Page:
“The findings from this study reinforce the need for workplace safety research to prevent falls, including developing and disseminating innovative technologies to prevent (ladder fall injuries),” the authors wrote. “Employers, health care providers and safety professionals should collaborate to ensure availability and training of safe ladder practices.”
Falls are a leading cause of injury among the general population as well as workers, especially among construction workers. NIOSH recently released a mobile app called Ladder Safety that provides guidelines, checklists and helps a worker check that the ladder is angled safely.
To read the full study, visit CDC’s MMWR.
Kim Krisberg is a freelance public health writer living in Austin, Texas, and has been writing about public health for more than a decade.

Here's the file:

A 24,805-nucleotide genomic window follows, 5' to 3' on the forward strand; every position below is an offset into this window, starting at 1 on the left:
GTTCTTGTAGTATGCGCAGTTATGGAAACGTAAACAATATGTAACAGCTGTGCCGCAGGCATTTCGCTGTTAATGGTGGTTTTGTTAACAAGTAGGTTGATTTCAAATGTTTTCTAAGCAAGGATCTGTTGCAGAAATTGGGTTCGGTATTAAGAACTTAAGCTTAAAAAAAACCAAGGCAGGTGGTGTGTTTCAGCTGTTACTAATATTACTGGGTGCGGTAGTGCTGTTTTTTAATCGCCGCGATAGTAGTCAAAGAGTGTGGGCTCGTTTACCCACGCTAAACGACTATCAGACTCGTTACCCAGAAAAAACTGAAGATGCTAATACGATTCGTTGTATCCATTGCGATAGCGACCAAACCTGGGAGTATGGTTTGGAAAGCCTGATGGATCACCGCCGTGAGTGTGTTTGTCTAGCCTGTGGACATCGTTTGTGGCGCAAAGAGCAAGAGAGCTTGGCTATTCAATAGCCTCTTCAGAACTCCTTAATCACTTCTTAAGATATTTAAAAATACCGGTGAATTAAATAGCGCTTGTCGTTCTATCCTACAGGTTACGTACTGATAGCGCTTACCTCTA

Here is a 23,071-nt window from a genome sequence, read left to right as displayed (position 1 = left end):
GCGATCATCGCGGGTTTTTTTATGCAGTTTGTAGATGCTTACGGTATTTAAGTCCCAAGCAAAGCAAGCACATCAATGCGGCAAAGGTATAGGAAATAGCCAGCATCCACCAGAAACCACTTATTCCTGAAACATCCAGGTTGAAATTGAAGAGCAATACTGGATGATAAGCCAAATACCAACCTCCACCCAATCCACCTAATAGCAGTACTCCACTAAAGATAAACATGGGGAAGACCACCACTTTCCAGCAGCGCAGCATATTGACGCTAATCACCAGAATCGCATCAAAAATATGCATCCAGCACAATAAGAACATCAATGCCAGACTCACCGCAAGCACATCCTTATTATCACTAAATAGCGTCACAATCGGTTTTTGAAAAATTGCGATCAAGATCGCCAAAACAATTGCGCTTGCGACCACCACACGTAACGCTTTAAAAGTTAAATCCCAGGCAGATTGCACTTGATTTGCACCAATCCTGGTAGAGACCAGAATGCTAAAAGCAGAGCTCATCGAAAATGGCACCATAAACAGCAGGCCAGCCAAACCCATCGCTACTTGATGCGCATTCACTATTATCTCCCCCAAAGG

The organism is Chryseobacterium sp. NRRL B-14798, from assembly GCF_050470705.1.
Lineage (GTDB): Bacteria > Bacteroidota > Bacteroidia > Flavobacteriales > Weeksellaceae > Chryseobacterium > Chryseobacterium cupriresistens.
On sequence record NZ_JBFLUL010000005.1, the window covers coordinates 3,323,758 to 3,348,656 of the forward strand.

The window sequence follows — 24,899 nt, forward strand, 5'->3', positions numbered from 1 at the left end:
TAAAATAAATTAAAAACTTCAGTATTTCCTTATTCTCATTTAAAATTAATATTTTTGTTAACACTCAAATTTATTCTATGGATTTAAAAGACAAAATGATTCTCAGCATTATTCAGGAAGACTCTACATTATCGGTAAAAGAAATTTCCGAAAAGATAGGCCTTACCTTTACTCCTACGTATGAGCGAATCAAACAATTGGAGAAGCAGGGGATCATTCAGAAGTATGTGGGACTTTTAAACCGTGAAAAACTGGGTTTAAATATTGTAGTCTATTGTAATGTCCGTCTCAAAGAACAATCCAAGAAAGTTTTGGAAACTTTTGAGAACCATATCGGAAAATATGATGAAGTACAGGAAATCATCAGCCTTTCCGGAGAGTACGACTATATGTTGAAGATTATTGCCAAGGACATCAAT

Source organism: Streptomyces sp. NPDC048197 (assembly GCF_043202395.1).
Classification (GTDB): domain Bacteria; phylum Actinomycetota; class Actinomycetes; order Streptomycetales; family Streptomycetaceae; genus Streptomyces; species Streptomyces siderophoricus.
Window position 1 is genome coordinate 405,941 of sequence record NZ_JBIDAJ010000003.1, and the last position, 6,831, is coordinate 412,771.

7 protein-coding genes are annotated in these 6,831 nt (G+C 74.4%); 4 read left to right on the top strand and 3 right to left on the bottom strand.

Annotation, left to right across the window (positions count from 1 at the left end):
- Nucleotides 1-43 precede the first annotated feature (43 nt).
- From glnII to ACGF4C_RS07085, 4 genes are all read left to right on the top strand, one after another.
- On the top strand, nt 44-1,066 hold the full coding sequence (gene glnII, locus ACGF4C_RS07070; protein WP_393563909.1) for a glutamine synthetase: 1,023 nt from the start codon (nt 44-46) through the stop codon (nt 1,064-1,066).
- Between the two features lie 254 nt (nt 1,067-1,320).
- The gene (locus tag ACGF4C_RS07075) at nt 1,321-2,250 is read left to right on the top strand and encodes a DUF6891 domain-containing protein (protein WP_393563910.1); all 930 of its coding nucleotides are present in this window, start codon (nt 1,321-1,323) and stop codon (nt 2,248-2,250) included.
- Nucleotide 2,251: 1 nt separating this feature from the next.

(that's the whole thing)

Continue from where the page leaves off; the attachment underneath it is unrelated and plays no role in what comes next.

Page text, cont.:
Third in a series of blog posts from the Russian Arctic on Siberia's Wrangel Island. In the third of three blog posts for Yale Environment 360, Berger — a biologist with the Wildlife Conservation Society and the University of Montana — writes about efforts to better understand how rapid climate change might affect muskoxen and other wildlife in the Russian and North American Arctic. As Berger explains, a key focus of Russian-American scientific cooperation is Beringia, the region of northwestern Alaska and extreme northeastern Russia where two countries — and continents — are divided by the Bering Sea.